In national security deliberations, ensure that the people at the table include those who have proven to be prescient about the limited efficacy of military force as well as those who have expressed concern about imperial overreach. Whether or not the rumor is true that Secretary Clinton was consistently one of the most hawkish people in the room during Obama Administration foreign policy deliberations, she needs to have at the critical meetings foreign policy and national security figures of weight and influence who can provide alternative perspectives to the drumbeat of hawkish advice which so often passes for serious thinking in DC foreign policy circles. In this respect, it would go a long way merely as a symbolic gesture for Secretary Clinton to make clear that she isn’t going to take advice from Henry Kissinger, that he won’t be visiting the White House, that his calls will not be taken, and that any efforts to give advice through back channels will be rebuffed.

Secretary Clinton’s impending choice of a running mate may be the best indication we have of the direction in which she will go in the appointments process. Will she pick a proven progressive and independent voice such as Elizabeth Warren or Tom Perez? Or will she opt for someone firmly in the Clinton mold (e.g., a cultivator of Wall Street and other special interest contacts and money)?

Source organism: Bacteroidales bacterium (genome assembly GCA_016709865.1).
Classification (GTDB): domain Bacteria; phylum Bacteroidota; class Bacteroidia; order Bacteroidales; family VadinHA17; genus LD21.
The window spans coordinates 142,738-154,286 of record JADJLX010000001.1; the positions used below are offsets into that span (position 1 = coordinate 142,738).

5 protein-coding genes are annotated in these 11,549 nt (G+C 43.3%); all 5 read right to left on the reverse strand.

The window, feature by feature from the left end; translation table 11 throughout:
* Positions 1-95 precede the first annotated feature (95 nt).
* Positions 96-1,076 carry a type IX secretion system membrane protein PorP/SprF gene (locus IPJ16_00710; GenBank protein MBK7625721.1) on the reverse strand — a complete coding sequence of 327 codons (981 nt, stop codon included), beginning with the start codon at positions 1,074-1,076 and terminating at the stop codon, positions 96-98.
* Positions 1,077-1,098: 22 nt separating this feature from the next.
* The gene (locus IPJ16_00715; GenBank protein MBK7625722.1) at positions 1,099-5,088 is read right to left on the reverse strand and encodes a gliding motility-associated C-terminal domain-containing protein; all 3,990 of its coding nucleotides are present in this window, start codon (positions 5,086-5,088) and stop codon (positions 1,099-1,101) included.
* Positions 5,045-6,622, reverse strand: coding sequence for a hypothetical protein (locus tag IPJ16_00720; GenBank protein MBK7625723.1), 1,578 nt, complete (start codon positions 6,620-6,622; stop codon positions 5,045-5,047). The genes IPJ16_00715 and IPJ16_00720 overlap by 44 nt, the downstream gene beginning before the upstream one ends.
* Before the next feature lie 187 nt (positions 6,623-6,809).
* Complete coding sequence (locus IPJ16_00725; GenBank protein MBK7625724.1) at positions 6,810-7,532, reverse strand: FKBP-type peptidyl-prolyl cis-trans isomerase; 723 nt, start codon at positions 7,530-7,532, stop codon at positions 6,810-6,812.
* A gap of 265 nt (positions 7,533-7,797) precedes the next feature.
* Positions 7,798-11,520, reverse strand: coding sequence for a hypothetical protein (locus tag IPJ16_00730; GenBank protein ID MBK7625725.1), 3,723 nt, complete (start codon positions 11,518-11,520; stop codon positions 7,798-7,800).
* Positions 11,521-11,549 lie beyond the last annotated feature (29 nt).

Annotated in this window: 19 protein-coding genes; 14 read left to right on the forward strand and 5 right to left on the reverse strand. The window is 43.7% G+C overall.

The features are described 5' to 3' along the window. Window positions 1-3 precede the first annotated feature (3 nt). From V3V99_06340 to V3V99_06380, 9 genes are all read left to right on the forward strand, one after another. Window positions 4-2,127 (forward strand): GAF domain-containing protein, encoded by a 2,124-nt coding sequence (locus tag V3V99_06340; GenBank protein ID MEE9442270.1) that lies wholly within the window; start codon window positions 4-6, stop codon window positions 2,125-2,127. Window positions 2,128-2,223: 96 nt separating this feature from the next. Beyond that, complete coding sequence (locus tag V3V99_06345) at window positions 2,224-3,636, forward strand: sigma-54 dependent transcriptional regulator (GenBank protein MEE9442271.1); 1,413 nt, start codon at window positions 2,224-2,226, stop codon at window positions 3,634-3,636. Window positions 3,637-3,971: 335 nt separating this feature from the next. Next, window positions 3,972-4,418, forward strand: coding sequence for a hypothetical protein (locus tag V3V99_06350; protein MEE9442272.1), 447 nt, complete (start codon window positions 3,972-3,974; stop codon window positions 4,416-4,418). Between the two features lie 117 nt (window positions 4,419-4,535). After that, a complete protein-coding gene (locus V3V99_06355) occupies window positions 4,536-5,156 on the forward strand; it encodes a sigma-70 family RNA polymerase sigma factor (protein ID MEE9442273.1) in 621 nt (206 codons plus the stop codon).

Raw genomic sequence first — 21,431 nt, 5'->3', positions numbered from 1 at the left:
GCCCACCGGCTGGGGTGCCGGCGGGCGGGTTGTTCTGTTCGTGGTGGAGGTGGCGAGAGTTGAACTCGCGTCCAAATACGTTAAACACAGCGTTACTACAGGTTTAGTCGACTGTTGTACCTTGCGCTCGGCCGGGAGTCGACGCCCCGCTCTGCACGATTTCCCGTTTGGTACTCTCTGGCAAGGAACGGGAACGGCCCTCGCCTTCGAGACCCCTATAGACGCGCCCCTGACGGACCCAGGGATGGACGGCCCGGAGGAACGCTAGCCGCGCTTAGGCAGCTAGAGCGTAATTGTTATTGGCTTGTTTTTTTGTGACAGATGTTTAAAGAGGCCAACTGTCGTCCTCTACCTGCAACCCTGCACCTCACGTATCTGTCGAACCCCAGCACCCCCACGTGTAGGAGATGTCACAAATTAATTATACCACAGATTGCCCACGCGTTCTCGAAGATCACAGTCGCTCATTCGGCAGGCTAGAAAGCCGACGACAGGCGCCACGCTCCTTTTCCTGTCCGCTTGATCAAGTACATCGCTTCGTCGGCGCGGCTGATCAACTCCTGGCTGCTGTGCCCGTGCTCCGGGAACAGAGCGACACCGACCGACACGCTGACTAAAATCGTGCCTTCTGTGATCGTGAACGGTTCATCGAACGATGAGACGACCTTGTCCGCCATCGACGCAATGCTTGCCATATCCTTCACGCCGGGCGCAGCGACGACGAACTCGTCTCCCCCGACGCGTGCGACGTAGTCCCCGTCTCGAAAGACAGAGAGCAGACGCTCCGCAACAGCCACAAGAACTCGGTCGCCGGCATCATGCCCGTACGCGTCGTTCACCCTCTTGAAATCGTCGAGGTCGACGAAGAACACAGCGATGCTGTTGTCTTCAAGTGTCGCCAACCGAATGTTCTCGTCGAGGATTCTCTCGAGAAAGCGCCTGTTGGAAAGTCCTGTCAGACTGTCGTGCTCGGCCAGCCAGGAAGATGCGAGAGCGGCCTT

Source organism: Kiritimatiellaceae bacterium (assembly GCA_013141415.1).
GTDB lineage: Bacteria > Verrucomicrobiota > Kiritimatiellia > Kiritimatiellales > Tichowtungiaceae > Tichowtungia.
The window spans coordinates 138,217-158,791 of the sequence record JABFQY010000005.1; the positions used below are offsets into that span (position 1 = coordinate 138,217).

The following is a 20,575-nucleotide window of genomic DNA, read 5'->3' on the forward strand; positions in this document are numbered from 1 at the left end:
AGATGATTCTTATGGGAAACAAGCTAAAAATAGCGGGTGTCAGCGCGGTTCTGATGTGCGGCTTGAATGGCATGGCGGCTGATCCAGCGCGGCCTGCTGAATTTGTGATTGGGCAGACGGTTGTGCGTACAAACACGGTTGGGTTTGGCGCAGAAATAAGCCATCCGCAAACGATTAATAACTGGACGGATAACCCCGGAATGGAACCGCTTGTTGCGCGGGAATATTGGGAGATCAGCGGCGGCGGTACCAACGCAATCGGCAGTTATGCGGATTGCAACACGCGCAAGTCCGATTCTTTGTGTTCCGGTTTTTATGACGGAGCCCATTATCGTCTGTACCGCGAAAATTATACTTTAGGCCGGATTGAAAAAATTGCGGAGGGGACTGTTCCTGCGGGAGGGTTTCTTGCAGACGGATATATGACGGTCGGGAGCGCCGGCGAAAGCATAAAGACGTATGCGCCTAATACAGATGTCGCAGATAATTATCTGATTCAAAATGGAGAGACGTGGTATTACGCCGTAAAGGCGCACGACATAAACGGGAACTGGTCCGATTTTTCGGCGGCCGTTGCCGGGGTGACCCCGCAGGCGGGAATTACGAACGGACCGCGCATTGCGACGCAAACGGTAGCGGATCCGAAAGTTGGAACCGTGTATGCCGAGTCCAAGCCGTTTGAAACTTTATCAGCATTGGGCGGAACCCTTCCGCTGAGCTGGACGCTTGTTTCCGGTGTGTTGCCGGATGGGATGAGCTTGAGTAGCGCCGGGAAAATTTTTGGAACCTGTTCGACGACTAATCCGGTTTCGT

In a future post, the sort of policy proposals that could earn progressive votes will be taken up.

M. Davout is a pseudonym for a professor of political science and critic of US politics, culture, and empire.

13 thoughts on “What It Will Take to Gain My Support in 2020

  1. Yeah, Clinton will refuse to take Kissinger’s calls, she’ll have a progressive team of appointments, and she’ll suddenly disregard the “special interests” she holds so dear to her wallet. Her imminent enlightenment will surely produce foreign policy of a much different variety than her actions to date would indicate.
    Let’s not fantasize please. When she’s not laughing to our faces, she’ll be laughing behind our backs. After all, she believes progressives have “no where else to go”.


  2. By the way, I would be fascinated to see a list of competent Americans active in the foreign policy arena “who have proven to be prescient about the limited efficacy of military force” and “have expressed concern about imperial overreach”. Now let’s take that list to Clinton and with progressive leverage “ensure” that these people are at her table. Clinton is laughing some more.
    And yes, my homework tells me it’s not a rumor, she’s neocon as hell. Straight from her e-mails.
    As to V.P. picks? In 2008 I was not particularly gladdened by Obama taking Biden, but I understood (or so I thought) the choice. But the V.P. selection neither indicated nor presupposed Geithner, Gates, etc., etc.